Seasonal ponderings

This post is long overdue, sorry. Unfortunately the period of time between Thanksgiving and Christmas is most commonly known to Furman professors as “Crap, I only made it halfway through the syllabus, surely we can cover the rest of this material in two weeks.” To everyone else, this is known as “Hell.” So that’s my excuse folks, take it or leave it. Despite my temporary stress-induced insanity, I have found time to enjoy the holiday season, making Christmas cookies with my lovely Chi-O family, appreciating tacky sweaters and white elephant gift exchanges at the Vista House/ MCF Christmas party, and singing silly holiday songs with the FUtones in our annual Christmas concert. (You can check out the full concert here).

The Perfect Family baking session!

Some of our not-so-Christmasy cookies

With all of the “holiday spirit” and excitement in the air, it’s hard not to get caught up in the secularization of Christmas. The birth of Jesus Christ, God incarnate, who loved us all so much that He took the most humble human form to show us how to live – the most incredible event this world has ever witnessed, has been buried under piles and piles of useless products (the majority of which were produced in sweatshops where workers are denied the most basic human rights). This holiday has become the greatest example of the primacy of consumerism in the modern world. It’s really disgusting the way we commodify everything (myself included, I totally have a pinterest) – and at what cost? Not only are we hurting ourselves, as Matthew 6:19-21 implies: “Do not store up for yourselves treasures on earth, where moth and rust consume and where thieves break in and steal; but store up for yourselves treasures in heaven, where neither moth nor rust consumes and where thieves do not break in and steal. For where your treasure is, there your heart will be also,” we are also participating in an arrangement of global production that systematically oppresses the weak. (Women and children make up the largest portion of the world’s poor – many of whom work for less than a living wage for the good of the American capitalist machine). “Thus says the Lord: Act with justice and righteousness, and deliver from the hand of the oppressor anyone who has been robbed. And do no wrong or violence to the alien, the orphan, and the widow, nor shed innocent blood in this place.” (Jeremiah 22:3-4).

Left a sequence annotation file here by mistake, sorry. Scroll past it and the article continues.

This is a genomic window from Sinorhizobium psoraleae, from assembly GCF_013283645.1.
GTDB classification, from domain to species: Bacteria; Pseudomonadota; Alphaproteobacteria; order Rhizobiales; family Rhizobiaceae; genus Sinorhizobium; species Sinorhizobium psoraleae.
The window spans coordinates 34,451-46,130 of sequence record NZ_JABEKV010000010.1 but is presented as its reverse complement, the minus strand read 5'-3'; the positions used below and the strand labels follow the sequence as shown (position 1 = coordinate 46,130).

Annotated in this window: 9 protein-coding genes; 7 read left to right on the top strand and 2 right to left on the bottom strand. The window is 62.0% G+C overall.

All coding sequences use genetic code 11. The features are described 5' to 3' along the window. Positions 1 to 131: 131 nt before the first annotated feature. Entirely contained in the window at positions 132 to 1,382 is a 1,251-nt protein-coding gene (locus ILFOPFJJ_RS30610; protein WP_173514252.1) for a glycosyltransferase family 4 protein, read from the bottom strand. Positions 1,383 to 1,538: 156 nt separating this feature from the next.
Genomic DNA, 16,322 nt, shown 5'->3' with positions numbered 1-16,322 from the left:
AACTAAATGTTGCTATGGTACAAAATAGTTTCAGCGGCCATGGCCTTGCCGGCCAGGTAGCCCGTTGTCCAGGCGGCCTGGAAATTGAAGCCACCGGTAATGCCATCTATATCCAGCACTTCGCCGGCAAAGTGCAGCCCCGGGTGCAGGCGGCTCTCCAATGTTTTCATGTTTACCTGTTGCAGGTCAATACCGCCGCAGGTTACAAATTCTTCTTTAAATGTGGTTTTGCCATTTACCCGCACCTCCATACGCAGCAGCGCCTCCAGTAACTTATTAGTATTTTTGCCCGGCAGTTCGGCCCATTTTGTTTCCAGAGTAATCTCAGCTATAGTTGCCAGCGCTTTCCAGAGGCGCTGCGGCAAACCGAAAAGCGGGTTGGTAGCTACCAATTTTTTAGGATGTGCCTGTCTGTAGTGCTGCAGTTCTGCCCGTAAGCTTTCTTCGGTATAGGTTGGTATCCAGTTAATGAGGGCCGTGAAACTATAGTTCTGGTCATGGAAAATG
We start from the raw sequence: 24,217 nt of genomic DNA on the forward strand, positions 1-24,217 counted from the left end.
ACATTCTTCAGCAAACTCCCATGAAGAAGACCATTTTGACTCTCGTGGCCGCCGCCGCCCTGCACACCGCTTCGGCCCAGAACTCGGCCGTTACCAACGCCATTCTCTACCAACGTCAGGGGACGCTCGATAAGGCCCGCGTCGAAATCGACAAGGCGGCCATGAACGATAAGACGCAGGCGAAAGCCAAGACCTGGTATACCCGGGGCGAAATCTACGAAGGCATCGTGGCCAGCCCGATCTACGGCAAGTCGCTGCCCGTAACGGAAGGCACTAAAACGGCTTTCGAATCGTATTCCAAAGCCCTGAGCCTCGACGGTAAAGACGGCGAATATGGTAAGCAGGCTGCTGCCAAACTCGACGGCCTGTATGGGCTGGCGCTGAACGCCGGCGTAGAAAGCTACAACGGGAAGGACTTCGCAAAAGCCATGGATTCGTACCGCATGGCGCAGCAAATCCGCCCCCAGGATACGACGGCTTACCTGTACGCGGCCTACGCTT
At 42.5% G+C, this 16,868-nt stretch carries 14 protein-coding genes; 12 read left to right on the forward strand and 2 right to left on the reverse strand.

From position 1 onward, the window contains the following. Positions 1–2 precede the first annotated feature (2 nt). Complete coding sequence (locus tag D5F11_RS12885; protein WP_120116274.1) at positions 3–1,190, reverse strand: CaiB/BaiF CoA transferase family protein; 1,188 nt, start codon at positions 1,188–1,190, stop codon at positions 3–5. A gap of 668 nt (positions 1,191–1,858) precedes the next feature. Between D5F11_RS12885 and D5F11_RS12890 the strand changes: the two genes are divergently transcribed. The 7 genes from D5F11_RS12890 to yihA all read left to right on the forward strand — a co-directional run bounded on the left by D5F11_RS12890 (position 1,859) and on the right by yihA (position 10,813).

Sorry for the intensity – I just finding it astounding how easy it is for people (including myself) to turn a blind eye to the atrocities we have produced, or even to convince themselves that this oppression doesn’t exist. Nevertheless, I really wouldn’t classify myself as a Christ-crazy Christmas Scrooge who discourages everything about Christmas that’s not religious. I absolutely adore this time of year, and I think all people need a reason to celebrate every once in a while. I love drinking peppermint mochas. I love wearing big cozy sweaters. I love singing Christmas carols. I love ice-skating. I love Christmas decorations. I love crafting homemade gifts, or finding that special something that’s sure to make a friend smile. However the thing I appreciate most about this time of year is getting to spend time with my friends and family, and sharing the unconditional love that Christ has given me. The following video has a wonderful positive spin on the issues I’ve discussed. Watch it!

Now that I have spent a good hour sitting at Starbucks and NOT preparing for the two exams I have left… I think I should seriously get to studying. I wish I had more time to relish in the success of completing Sociology Theory with a 50 page dictionary and rather intense final exam, or the relief of finishing the first half of the methods sequence – turning in a 28 page research proposal and IRB…. but instead I should get back to work. So I’ll leave you with some pictures from my fabulous Thanksgiving break in Colorado! Enjoy! :)

A picture from our 6-mile Thanksgiving day hike along the Mesa Trail

My first time skiing! (It started snowing at the end of the day)

Some family friends’ adorable cabin where we had a great leftovers dinner

A view from the inside (the place is renovated – made in the 1900’s, so cool!)

On a post-dinner walk through the woods

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